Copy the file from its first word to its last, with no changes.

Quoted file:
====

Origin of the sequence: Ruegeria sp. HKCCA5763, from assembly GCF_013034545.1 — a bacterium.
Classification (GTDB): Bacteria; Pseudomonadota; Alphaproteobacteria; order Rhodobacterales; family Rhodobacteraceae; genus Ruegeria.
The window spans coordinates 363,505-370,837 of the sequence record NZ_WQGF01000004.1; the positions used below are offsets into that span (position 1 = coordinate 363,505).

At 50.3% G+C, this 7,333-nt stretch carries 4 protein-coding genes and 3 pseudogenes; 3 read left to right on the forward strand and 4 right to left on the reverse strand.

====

Origin of the sequence: Ruegeria sp. HKCCA5763, from assembly GCF_013034545.1 — a bacterium.
Classification (GTDB): Bacteria; Pseudomonadota; Alphaproteobacteria; order Rhodobacterales; family Rhodobacteraceae; genus Ruegeria.
The window spans coordinates 363,505-370,837 of the sequence record NZ_WQGF01000004.1; the positions used below are offsets into that span (position 1 = coordinate 363,505).

At 50.3% G+C, this 7,333-nt stretch carries 4 protein-coding genes and 3 pseudogenes; 3 read left to right on the forward strand and 4 right to left on the reverse strand.